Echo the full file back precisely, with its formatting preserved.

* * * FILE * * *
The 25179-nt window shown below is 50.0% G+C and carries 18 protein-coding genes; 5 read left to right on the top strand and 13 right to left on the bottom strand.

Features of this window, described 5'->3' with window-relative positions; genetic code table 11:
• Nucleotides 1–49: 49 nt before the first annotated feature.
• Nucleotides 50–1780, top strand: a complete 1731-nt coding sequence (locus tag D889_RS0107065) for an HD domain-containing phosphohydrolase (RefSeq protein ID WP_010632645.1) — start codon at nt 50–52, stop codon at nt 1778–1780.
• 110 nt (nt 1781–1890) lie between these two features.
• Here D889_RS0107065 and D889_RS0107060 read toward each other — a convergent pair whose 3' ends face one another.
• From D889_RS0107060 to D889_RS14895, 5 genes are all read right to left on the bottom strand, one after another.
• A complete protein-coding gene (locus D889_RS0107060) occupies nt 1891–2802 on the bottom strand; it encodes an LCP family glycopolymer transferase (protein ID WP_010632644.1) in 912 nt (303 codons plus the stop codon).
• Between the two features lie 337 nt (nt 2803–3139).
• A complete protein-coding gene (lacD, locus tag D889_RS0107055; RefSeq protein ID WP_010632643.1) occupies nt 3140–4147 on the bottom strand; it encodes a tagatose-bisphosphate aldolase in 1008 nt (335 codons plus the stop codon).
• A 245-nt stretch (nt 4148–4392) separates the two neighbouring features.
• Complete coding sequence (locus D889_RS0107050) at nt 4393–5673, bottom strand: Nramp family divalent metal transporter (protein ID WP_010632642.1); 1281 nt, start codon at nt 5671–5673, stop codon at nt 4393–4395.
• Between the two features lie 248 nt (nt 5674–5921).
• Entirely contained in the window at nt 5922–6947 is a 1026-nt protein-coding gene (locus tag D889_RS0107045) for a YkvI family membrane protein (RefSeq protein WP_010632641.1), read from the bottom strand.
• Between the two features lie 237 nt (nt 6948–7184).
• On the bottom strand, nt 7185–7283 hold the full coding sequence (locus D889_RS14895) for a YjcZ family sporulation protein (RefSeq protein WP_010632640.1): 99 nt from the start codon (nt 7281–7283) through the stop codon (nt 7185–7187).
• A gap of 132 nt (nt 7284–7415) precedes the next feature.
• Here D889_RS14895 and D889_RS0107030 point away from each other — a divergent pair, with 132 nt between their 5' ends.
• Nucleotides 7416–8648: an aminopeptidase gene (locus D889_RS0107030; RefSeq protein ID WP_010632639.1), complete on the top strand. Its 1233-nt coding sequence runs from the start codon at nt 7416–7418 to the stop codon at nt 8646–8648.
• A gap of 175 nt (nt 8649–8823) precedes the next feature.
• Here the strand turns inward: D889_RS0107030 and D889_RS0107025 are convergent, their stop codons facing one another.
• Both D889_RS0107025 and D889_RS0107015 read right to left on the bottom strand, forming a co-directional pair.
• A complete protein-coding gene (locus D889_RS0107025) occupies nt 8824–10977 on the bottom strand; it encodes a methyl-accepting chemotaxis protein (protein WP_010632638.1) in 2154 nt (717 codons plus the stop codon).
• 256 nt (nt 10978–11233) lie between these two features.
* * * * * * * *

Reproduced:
The 25179-nt window shown below is 50.0% G+C and carries 18 protein-coding genes; 5 read left to right on the top strand and 13 right to left on the bottom strand.

Features of this window, described 5'->3' with window-relative positions; genetic code table 11:
• Nucleotides 1–49: 49 nt before the first annotated feature.
• Nucleotides 50–1780, top strand: a complete 1731-nt coding sequence (locus tag D889_RS0107065) for an HD domain-containing phosphohydrolase (RefSeq protein ID WP_010632645.1) — start codon at nt 50–52, stop codon at nt 1778–1780.
• 110 nt (nt 1781–1890) lie between these two features.
• Here D889_RS0107065 and D889_RS0107060 read toward each other — a convergent pair whose 3' ends face one another.
• From D889_RS0107060 to D889_RS14895, 5 genes are all read right to left on the bottom strand, one after another.
• A complete protein-coding gene (locus D889_RS0107060) occupies nt 1891–2802 on the bottom strand; it encodes an LCP family glycopolymer transferase (protein ID WP_010632644.1) in 912 nt (303 codons plus the stop codon).
• Between the two features lie 337 nt (nt 2803–3139).
• A complete protein-coding gene (lacD, locus tag D889_RS0107055; RefSeq protein ID WP_010632643.1) occupies nt 3140–4147 on the bottom strand; it encodes a tagatose-bisphosphate aldolase in 1008 nt (335 codons plus the stop codon).
• A 245-nt stretch (nt 4148–4392) separates the two neighbouring features.
• Complete coding sequence (locus D889_RS0107050) at nt 4393–5673, bottom strand: Nramp family divalent metal transporter (protein ID WP_010632642.1); 1281 nt, start codon at nt 5671–5673, stop codon at nt 4393–4395.
• Between the two features lie 248 nt (nt 5674–5921).
• Entirely contained in the window at nt 5922–6947 is a 1026-nt protein-coding gene (locus tag D889_RS0107045) for a YkvI family membrane protein (RefSeq protein WP_010632641.1), read from the bottom strand.
• Between the two features lie 237 nt (nt 6948–7184).
• On the bottom strand, nt 7185–7283 hold the full coding sequence (locus D889_RS14895) for a YjcZ family sporulation protein (RefSeq protein WP_010632640.1): 99 nt from the start codon (nt 7281–7283) through the stop codon (nt 7185–7187).
• A gap of 132 nt (nt 7284–7415) precedes the next feature.
• Here D889_RS14895 and D889_RS0107030 point away from each other — a divergent pair, with 132 nt between their 5' ends.
• Nucleotides 7416–8648: an aminopeptidase gene (locus D889_RS0107030; RefSeq protein ID WP_010632639.1), complete on the top strand. Its 1233-nt coding sequence runs from the start codon at nt 7416–7418 to the stop codon at nt 8646–8648.
• A gap of 175 nt (nt 8649–8823) precedes the next feature.
• Here the strand turns inward: D889_RS0107030 and D889_RS0107025 are convergent, their stop codons facing one another.
• Both D889_RS0107025 and D889_RS0107015 read right to left on the bottom strand, forming a co-directional pair.
• A complete protein-coding gene (locus D889_RS0107025) occupies nt 8824–10977 on the bottom strand; it encodes a methyl-accepting chemotaxis protein (protein WP_010632638.1) in 2154 nt (717 codons plus the stop codon).
• 256 nt (nt 10978–11233) lie between these two features.